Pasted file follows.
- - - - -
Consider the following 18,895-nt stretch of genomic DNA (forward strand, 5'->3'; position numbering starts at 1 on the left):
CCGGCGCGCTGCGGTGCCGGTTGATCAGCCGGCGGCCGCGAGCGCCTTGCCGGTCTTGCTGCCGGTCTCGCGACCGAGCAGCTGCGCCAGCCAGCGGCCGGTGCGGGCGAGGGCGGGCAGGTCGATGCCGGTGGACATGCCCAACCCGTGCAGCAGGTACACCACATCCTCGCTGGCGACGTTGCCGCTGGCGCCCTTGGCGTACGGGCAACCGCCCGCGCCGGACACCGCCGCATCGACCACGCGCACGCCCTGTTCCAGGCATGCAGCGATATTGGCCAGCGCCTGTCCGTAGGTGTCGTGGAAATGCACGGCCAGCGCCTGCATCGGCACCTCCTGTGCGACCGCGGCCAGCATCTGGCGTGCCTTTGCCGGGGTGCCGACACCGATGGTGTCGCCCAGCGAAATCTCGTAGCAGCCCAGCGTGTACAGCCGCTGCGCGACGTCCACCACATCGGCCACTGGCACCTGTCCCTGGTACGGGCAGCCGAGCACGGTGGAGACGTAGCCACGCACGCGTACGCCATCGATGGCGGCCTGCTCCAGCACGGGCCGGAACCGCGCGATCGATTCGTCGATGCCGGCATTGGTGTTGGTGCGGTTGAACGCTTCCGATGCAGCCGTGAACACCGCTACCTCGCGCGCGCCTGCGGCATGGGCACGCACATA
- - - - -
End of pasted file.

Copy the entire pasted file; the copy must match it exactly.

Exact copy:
Consider the following 18,895-nt stretch of genomic DNA (forward strand, 5'->3'; position numbering starts at 1 on the left):
CCGGCGCGCTGCGGTGCCGGTTGATCAGCCGGCGGCCGCGAGCGCCTTGCCGGTCTTGCTGCCGGTCTCGCGACCGAGCAGCTGCGCCAGCCAGCGGCCGGTGCGGGCGAGGGCGGGCAGGTCGATGCCGGTGGACATGCCCAACCCGTGCAGCAGGTACACCACATCCTCGCTGGCGACGTTGCCGCTGGCGCCCTTGGCGTACGGGCAACCGCCCGCGCCGGACACCGCCGCATCGACCACGCGCACGCCCTGTTCCAGGCATGCAGCGATATTGGCCAGCGCCTGTCCGTAGGTGTCGTGGAAATGCACGGCCAGCGCCTGCATCGGCACCTCCTGTGCGACCGCGGCCAGCATCTGGCGTGCCTTTGCCGGGGTGCCGACACCGATGGTGTCGCCCAGCGAAATCTCGTAGCAGCCCAGCGTGTACAGCCGCTGCGCGACGTCCACCACATCGGCCACTGGCACCTGTCCCTGGTACGGGCAGCCGAGCACGGTGGAGACGTAGCCACGCACGCGTACGCCATCGATGGCGGCCTGCTCCAGCACGGGCCGGAACCGCGCGATCGATTCGTCGATGCCGGCATTGGTGTTGGTGCGGTTGAACGCTTCCGATGCAGCCGTGAACACCGCTACCTCGCGCGCGCCTGCGGCATGGGCACGCACATA